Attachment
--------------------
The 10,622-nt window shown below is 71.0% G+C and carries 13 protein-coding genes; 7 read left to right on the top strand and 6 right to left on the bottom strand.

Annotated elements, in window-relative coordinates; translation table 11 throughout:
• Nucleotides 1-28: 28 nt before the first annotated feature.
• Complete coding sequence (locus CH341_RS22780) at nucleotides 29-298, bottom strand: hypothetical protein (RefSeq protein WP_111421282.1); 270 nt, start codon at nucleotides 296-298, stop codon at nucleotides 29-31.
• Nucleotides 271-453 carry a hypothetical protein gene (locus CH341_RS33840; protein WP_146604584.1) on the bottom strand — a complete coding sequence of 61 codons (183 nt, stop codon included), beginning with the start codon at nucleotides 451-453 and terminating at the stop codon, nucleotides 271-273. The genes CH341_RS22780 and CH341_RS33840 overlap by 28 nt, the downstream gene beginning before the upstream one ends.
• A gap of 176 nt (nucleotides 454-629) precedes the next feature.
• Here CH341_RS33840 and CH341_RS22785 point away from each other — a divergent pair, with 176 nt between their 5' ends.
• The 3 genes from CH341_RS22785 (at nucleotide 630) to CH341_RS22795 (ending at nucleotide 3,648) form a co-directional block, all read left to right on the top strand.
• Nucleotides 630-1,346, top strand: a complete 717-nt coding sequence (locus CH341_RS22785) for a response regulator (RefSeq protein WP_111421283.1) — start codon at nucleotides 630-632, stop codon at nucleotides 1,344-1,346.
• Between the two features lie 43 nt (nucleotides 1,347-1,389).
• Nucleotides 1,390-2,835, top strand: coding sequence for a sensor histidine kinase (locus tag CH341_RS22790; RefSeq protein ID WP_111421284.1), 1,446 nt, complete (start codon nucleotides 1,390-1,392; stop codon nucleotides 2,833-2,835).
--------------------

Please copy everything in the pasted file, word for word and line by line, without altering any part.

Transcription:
The 10,622-nt window shown below is 71.0% G+C and carries 13 protein-coding genes; 7 read left to right on the top strand and 6 right to left on the bottom strand.

Annotated elements, in window-relative coordinates; translation table 11 throughout:
• Nucleotides 1-28: 28 nt before the first annotated feature.
• Complete coding sequence (locus CH341_RS22780) at nucleotides 29-298, bottom strand: hypothetical protein (RefSeq protein WP_111421282.1); 270 nt, start codon at nucleotides 296-298, stop codon at nucleotides 29-31.
• Nucleotides 271-453 carry a hypothetical protein gene (locus CH341_RS33840; protein WP_146604584.1) on the bottom strand — a complete coding sequence of 61 codons (183 nt, stop codon included), beginning with the start codon at nucleotides 451-453 and terminating at the stop codon, nucleotides 271-273. The genes CH341_RS22780 and CH341_RS33840 overlap by 28 nt, the downstream gene beginning before the upstream one ends.
• A gap of 176 nt (nucleotides 454-629) precedes the next feature.
• Here CH341_RS33840 and CH341_RS22785 point away from each other — a divergent pair, with 176 nt between their 5' ends.
• The 3 genes from CH341_RS22785 (at nucleotide 630) to CH341_RS22795 (ending at nucleotide 3,648) form a co-directional block, all read left to right on the top strand.
• Nucleotides 630-1,346, top strand: a complete 717-nt coding sequence (locus CH341_RS22785) for a response regulator (RefSeq protein WP_111421283.1) — start codon at nucleotides 630-632, stop codon at nucleotides 1,344-1,346.
• Between the two features lie 43 nt (nucleotides 1,347-1,389).
• Nucleotides 1,390-2,835, top strand: coding sequence for a sensor histidine kinase (locus tag CH341_RS22790; RefSeq protein ID WP_111421284.1), 1,446 nt, complete (start codon nucleotides 1,390-1,392; stop codon nucleotides 2,833-2,835).